Running program from uncompressed directory tree

Hi All,

how can I run a program directly from the *unpacked* file tree?

I just want to use PAR to bundle all dependencies to get a "portable"
Perl based Windows application, with dedicated unpacking instead of the
automatic "runtime" unpacking.

Thanks in advance,

Oliver
0
list_ob
5/7/2019 4:04:16 PM
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On Tue, May 7, 2019, 18:09 Oliver Betz <list_ob@gmx.net> wrote:

>
> how can I run a program directly from the *unpacked* file tree?
>

TL;DR You can't


I just want to use PAR to bundle all dependencies to get a "portable"
> Perl based Windows application, with dedicated unpacking instead of the
> automatic "runtime" unpacking.
>

Can you elaborate on what you are trying to achieve?

Cheers, Roderich

>

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<div dir=3D"auto"><div><div class=3D"gmail_quote"><div dir=3D"ltr" class=3D=
"gmail_attr">On Tue, May 7, 2019, 18:09 Oliver Betz &lt;<a href=3D"mailto:l=
ist_ob@gmx.net">list_ob@gmx.net</a>&gt; wrote:</div><blockquote class=3D"gm=
ail_quote" style=3D"margin:0 0 0 .8ex;border-left:1px #ccc solid;padding-le=
ft:1ex">
<br>
how can I run a program directly from the *unpacked* file tree?<br></blockq=
uote></div></div><div dir=3D"auto"><br></div><div dir=3D"auto">TL;DR You ca=
n&#39;t</div><div dir=3D"auto"><br></div><div dir=3D"auto"><div class=3D"gm=
ail_quote"><blockquote class=3D"gmail_quote" style=3D"margin:0 0 0 .8ex;bor=
der-left:1px #ccc solid;padding-left:1ex"></blockquote></div></div><div dir=
=3D"auto"><br></div><div dir=3D"auto"><div class=3D"gmail_quote"><blockquot=
e class=3D"gmail_quote" style=3D"margin:0 0 0 .8ex;border-left:1px #ccc sol=
id;padding-left:1ex">
I just want to use PAR to bundle all dependencies to get a &quot;portable&q=
uot;<br>
Perl based Windows application, with dedicated unpacking instead of the<br>
automatic &quot;runtime&quot; unpacking.<br></blockquote></div></div><div d=
ir=3D"auto"><br></div><div dir=3D"auto">Can you elaborate on what you are t=
rying to achieve?</div><div dir=3D"auto"><br></div><div dir=3D"auto">Cheers=
, Roderich</div><div dir=3D"auto"><div class=3D"gmail_quote"><blockquote cl=
ass=3D"gmail_quote" style=3D"margin:0 0 0 .8ex;border-left:1px #ccc solid;p=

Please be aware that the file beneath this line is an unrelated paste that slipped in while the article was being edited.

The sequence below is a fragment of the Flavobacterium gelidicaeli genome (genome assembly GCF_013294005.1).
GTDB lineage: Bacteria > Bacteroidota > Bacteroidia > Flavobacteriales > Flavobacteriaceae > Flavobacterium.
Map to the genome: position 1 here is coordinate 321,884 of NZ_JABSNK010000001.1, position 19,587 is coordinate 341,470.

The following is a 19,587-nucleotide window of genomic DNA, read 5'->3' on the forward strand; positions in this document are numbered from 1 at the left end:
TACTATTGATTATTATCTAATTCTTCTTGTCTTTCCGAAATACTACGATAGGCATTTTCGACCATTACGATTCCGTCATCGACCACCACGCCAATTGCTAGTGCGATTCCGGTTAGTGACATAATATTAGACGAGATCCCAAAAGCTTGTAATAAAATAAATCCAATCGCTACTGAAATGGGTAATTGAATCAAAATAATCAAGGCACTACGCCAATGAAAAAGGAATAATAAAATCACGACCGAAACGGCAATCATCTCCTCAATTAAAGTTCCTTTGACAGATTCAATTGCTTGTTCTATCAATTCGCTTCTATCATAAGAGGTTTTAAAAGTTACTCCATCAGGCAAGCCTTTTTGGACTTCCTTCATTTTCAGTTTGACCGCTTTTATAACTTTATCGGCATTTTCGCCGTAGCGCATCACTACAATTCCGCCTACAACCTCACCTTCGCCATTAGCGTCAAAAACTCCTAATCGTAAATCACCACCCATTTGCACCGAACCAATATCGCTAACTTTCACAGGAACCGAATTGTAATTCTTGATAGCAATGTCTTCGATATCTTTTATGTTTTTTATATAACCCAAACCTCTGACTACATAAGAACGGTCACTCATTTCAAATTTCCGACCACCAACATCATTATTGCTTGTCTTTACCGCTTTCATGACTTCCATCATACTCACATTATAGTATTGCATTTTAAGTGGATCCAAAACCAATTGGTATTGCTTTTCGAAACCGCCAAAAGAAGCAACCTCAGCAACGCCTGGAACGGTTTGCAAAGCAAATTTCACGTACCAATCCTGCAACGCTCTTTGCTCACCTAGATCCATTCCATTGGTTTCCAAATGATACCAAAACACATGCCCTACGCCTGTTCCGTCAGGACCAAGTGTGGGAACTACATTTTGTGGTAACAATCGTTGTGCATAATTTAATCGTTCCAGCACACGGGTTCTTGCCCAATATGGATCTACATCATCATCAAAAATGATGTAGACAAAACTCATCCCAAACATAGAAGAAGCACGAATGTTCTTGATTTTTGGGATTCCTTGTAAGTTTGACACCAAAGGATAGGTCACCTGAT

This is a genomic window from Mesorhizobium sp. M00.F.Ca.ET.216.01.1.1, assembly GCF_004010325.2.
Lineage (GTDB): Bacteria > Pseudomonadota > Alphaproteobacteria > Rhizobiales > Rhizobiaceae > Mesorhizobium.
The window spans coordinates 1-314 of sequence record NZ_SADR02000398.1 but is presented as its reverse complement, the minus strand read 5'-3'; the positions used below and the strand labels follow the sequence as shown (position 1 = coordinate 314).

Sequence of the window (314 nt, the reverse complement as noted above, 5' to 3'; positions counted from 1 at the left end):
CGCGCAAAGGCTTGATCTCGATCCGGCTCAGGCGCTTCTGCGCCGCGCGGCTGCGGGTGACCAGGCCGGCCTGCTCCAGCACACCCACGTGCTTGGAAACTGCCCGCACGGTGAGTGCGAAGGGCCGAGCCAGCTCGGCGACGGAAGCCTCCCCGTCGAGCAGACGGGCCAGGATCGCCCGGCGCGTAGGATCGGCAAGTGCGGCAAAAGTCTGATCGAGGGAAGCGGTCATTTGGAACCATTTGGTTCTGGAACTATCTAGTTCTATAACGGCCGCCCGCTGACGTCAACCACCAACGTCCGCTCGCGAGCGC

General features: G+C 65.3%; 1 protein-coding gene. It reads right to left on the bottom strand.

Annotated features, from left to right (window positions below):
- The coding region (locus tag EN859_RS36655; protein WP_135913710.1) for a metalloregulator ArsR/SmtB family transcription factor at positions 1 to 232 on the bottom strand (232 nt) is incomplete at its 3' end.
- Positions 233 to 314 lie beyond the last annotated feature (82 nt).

adding-left:1ex">
</blockquote></div></div></div>

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0
roderich
5/8/2019 7:00:39 AM
Hi Roderich,

first, I would like to thank you for maintaining PAR!

[...]

>     I just want to use PAR to bundle all dependencies to get a "portable=
"
>     Perl based Windows application, with dedicated unpacking instead of =
the
>     automatic "runtime" unpacking.
>
> Can you elaborate on what you are trying to achieve?

I want to avoid the automatic unpacking, especially below the temp
directory. BTW, I'm using Windows.

Unpacking and running executables in temp is considered suspicious by AV
products, and it can be a security risk: Consider a widespread program
like ExifTool: Malware can easily find the runtime files and infect them
without elevated rights.

The Windows standards suggest to make exectuables write protected.

Unpacking the runtime files in a dedicated step seems to be a natural
solution to me. That's how most (portable) programs are "installed".

A PAR archive seems to contain (nearly?) everything to run the program
(Perl interpreter, libraries, DLLs etc.) so I think it would be great if
I just could unpack it to a directory of my choice and run the
application directly from there.

Oliver
0
list_ob
5/8/2019 7:37:32 AM
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On Wed, May 8, 2019 at 9:42 AM Oliver Betz <list_ob@gmx.net> wrote:

> ...

Consider a widespread program
> like ExifTool: Malware can easily find the runtime files and infect them
> without elevated rights.
>

So what?

The Windows standards suggest to make exectuables write protected.
>
>
Bullshit advice. If the files are owned by the user, the malware can
unprotect them.

Unpacking the runtime files in a dedicated step seems to be a natural
> solution to me. That's how most (portable) programs are "installed".
>
>
If they can be installed by the user (i.e. without "admin" rights), this
gains you nothing.

A PAR archive seems to contain (nearly?) everything to run the program
> (Perl interpreter, libraries, DLLs etc.)
>

What do you consider a "PAR archive"? In PAR lingo this is a .par file,
actually a zip file
with a certain directory structure. It may contain Perl modules (including
"glue" DLLs for
XS modules) and data. It does *not* include a Perl interpreter. In fact,
you need
a core Perl installation + Archive::Zip to make use of it.

If you don't to use the standalone executables generated by "pp -o ..." and
rather go
for a classic installer approach, fine. But PAR::Packer is not of much help
for this.
You may want its dependency resolution (what modules are used by your
program,
what modules are used in turn by these modules etc), but that is provided
by Module::ScanDeps.

Cheers, Roderich

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<div dir=3D"ltr"><div dir=3D"ltr"><br></div>On Wed, May 8, 2019 at 9:42 AM =
Oliver Betz &lt;<a href=3D"mailto:list_ob@gmx.net">list_ob@gmx.net</a>&gt; =